WE DRAW INSPIRATION from the soldiers who have refused to fight in this immoral war. We applaud the librarians who have refused to turn over lists of our reading, the high school students who have demanded to be taught evolution, those who brought to light torture by the U.S. military, and the massive protests that voiced international opposition to the war on Iraq. We affirm ordinary people undertaking extraordinary acts. We pledge to create community to back courageous acts of resistance. We stand with the people throughout the world who fight every day for the right to create their own future.

IT IS OUR RESPONSIBILITY to stop the Bush regime from carrying out this disastrous course. We believe history will judge us sharply should we fail to act decisively.

For a complete list of the 9,000+ SIGNERS of this statement and to download printable versions, visit You can also sign the statement on the website or by writing to the address below. HELP PRINT THE NEW NOT IN OUR NAME STATEMENT OF CONSCIENCE IN PUBLICATIONS ACROSS THE COUNTRY AND INTERNATIONALLY. Make your contribution payable to NOT IN OUR NAME, and mail to Not In Our Name, 305 W. Broadway, PMB 199, New York, NY 10013. We suggest a $200 contribution, but all contributions large or small help to make the goal possible. Your contact information will be kept confidential.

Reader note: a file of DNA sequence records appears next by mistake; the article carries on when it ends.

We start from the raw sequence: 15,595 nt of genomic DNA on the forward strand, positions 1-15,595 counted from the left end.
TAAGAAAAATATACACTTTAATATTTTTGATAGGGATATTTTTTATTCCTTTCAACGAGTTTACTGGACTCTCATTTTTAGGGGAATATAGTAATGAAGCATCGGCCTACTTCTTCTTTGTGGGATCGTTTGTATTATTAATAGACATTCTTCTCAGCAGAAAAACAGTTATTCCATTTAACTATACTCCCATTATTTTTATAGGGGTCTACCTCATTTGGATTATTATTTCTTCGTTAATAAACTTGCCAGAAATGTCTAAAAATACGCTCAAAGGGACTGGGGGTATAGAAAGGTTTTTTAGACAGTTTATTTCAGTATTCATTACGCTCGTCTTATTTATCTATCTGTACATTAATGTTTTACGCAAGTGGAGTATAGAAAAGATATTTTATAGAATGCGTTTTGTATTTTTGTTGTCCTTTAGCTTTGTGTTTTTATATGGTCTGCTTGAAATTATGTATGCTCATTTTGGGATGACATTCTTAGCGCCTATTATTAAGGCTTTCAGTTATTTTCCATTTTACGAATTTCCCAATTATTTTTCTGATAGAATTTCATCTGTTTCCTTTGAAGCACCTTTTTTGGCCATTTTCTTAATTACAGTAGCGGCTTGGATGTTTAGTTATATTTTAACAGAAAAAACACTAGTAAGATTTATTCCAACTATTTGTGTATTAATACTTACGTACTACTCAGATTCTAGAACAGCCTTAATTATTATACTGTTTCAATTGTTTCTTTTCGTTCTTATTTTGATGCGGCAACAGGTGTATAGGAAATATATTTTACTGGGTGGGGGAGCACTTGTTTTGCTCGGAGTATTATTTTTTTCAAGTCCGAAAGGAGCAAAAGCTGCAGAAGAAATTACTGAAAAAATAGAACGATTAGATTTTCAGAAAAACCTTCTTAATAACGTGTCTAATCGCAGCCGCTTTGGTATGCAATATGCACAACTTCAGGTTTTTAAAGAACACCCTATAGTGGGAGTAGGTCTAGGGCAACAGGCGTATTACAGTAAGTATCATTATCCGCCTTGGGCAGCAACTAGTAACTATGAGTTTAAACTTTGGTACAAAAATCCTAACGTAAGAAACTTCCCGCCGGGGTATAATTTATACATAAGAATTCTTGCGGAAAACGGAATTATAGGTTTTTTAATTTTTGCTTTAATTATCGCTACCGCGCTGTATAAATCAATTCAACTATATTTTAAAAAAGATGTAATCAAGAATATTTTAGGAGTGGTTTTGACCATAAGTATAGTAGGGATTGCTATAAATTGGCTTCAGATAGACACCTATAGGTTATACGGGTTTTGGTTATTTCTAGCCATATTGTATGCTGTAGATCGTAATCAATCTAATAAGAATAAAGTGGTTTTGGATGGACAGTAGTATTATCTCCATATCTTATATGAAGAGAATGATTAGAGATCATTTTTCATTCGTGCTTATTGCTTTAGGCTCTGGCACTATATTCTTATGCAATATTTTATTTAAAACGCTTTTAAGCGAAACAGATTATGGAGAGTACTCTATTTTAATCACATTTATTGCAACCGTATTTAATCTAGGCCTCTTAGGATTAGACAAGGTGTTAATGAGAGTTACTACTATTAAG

Rabab ibrahim Abdulhadi, director, Center for Arab American Studies, U. of Michigan-Deaborn
James Abourezk, former U.S. senator
As`ad AbuKhalil, California State-Stanislaus
Janet Abu-Lughod, prof. emerita, New School
Michael Albert
Stanley Aronowitz
Edward Asner
Michael Avery, president, National Lawyers Guild
Russell Banks
Amiri Baraka
Rosalyn Baxandall, S.U.N.Y at Old Westbury
Medea Benjamin, cofounder of Global Exchange and Code Pink
Michael Berg
Terry Bisson
Jessica Blank and Erik Jensen, playwrights, The Exonerated
William Blum, author of Rogue State
Wayne C. Booth, professor emeritus, U. Chicago
St. Clair Bourne
Yvonne Jacquette Burckhardt
Judith Butler, U. of C., Berkeley
Leslie Cagan, national coordinator, United for Peace and Justice
Jacalyn Carley
Kathleen & Henry Chalfant
Ben Chaney, president, James E. Chaney Foundation
Bell & Paul Chevigny
Noam Chomsky
Ramsey Clark, former U.S. attorney-general
Marilyn Clement, Campaign for a National Health Program NOW
Mitchel Cohen, Green Party of N.Y.
Robbie Conal
Ry Cooder
Blanche Wiesen Cook
Clare Coss
Peter Coyote
J. Keay Davidson
Angela Davis
Diane di Prima
Muriel Dimen
Carl Dix, Revolutionary Communist Party
Michael Eric Dyson
Luise Eichenbaum
Deborah Eisenberg
Nora Eisenberg, author of The War at Home
Daniel Ellsberg, former Defense and State Dept. official
Kathy Engel
Eve Ensler
Martín Espada
Michelle Esrick
Nina Felshin, author of But Is It Art? The Spirit of Art as Activism
Lawrence Ferlinghetti, City Lights Bookstore
Laura Flanders
Carolyn Forché
Michael Franti
Boo Froebel
Peter Gerety
Francis Goldin